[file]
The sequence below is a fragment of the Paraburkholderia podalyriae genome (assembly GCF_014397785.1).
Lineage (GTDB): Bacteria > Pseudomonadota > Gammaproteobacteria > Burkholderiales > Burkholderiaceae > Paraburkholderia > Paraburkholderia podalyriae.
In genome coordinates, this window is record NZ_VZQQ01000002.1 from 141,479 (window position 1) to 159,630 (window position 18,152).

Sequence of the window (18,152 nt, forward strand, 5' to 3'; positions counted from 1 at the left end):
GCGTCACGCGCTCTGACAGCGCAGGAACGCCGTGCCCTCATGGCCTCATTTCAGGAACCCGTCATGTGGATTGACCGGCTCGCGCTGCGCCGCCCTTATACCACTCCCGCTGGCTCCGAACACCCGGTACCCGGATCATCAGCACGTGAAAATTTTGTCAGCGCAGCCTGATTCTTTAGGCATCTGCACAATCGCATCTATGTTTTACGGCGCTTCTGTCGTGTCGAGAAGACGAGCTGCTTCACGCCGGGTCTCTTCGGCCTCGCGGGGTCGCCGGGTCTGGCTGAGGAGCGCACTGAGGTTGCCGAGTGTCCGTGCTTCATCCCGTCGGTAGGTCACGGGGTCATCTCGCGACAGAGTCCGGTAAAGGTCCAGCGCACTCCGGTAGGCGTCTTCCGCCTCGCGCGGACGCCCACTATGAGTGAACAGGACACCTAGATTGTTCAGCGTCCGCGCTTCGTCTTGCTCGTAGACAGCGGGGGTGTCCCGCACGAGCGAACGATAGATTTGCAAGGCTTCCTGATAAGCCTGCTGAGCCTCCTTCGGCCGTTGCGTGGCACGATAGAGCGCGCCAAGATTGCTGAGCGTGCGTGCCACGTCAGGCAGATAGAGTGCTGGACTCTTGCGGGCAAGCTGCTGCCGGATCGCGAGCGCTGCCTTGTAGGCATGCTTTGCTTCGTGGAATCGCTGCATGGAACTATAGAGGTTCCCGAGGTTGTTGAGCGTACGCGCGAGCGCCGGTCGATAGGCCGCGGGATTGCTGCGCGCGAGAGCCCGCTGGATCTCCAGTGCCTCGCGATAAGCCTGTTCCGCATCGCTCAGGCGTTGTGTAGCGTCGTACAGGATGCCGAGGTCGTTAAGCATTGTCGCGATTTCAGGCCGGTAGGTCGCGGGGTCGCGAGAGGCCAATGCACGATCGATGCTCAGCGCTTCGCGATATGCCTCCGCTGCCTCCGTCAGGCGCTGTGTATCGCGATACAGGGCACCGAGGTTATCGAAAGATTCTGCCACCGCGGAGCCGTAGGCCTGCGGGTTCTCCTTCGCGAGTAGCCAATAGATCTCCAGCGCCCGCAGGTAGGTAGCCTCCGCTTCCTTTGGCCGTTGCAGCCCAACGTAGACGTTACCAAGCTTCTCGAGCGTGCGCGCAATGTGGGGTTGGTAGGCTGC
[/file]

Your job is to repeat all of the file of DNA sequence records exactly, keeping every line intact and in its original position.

The sequence below is a fragment of the Paraburkholderia podalyriae genome (assembly GCF_014397785.1).
Lineage (GTDB): Bacteria > Pseudomonadota > Gammaproteobacteria > Burkholderiales > Burkholderiaceae > Paraburkholderia > Paraburkholderia podalyriae.
In genome coordinates, this window is record NZ_VZQQ01000002.1 from 141,479 (window position 1) to 159,630 (window position 18,152).

Sequence of the window (18,152 nt, forward strand, 5' to 3'; positions counted from 1 at the left end):
GCGTCACGCGCTCTGACAGCGCAGGAACGCCGTGCCCTCATGGCCTCATTTCAGGAACCCGTCATGTGGATTGACCGGCTCGCGCTGCGCCGCCCTTATACCACTCCCGCTGGCTCCGAACACCCGGTACCCGGATCATCAGCACGTGAAAATTTTGTCAGCGCAGCCTGATTCTTTAGGCATCTGCACAATCGCATCTATGTTTTACGGCGCTTCTGTCGTGTCGAGAAGACGAGCTGCTTCACGCCGGGTCTCTTCGGCCTCGCGGGGTCGCCGGGTCTGGCTGAGGAGCGCACTGAGGTTGCCGAGTGTCCGTGCTTCATCCCGTCGGTAGGTCACGGGGTCATCTCGCGACAGAGTCCGGTAAAGGTCCAGCGCACTCCGGTAGGCGTCTTCCGCCTCGCGCGGACGCCCACTATGAGTGAACAGGACACCTAGATTGTTCAGCGTCCGCGCTTCGTCTTGCTCGTAGACAGCGGGGGTGTCCCGCACGAGCGAACGATAGATTTGCAAGGCTTCCTGATAAGCCTGCTGAGCCTCCTTCGGCCGTTGCGTGGCACGATAGAGCGCGCCAAGATTGCTGAGCGTGCGTGCCACGTCAGGCAGATAGAGTGCTGGACTCTTGCGGGCAAGCTGCTGCCGGATCGCGAGCGCTGCCTTGTAGGCATGCTTTGCTTCGTGGAATCGCTGCATGGAACTATAGAGGTTCCCGAGGTTGTTGAGCGTACGCGCGAGCGCCGGTCGATAGGCCGCGGGATTGCTGCGCGCGAGAGCCCGCTGGATCTCCAGTGCCTCGCGATAAGCCTGTTCCGCATCGCTCAGGCGTTGTGTAGCGTCGTACAGGATGCCGAGGTCGTTAAGCATTGTCGCGATTTCAGGCCGGTAGGTCGCGGGGTCGCGAGAGGCCAATGCACGATCGATGCTCAGCGCTTCGCGATATGCCTCCGCTGCCTCCGTCAGGCGCTGTGTATCGCGATACAGGGCACCGAGGTTATCGAAAGATTCTGCCACCGCGGAGCCGTAGGCCTGCGGGTTCTCCTTCGCGAGTAGCCAATAGATCTCCAGCGCCCGCAGGTAGGTAGCCTCCGCTTCCTTTGGCCGTTGCAGCCCAACGTAGACGTTACCAAGCTTCTCGAGCGTGCGCGCAATGTGGGGTTGGTAGGCTGC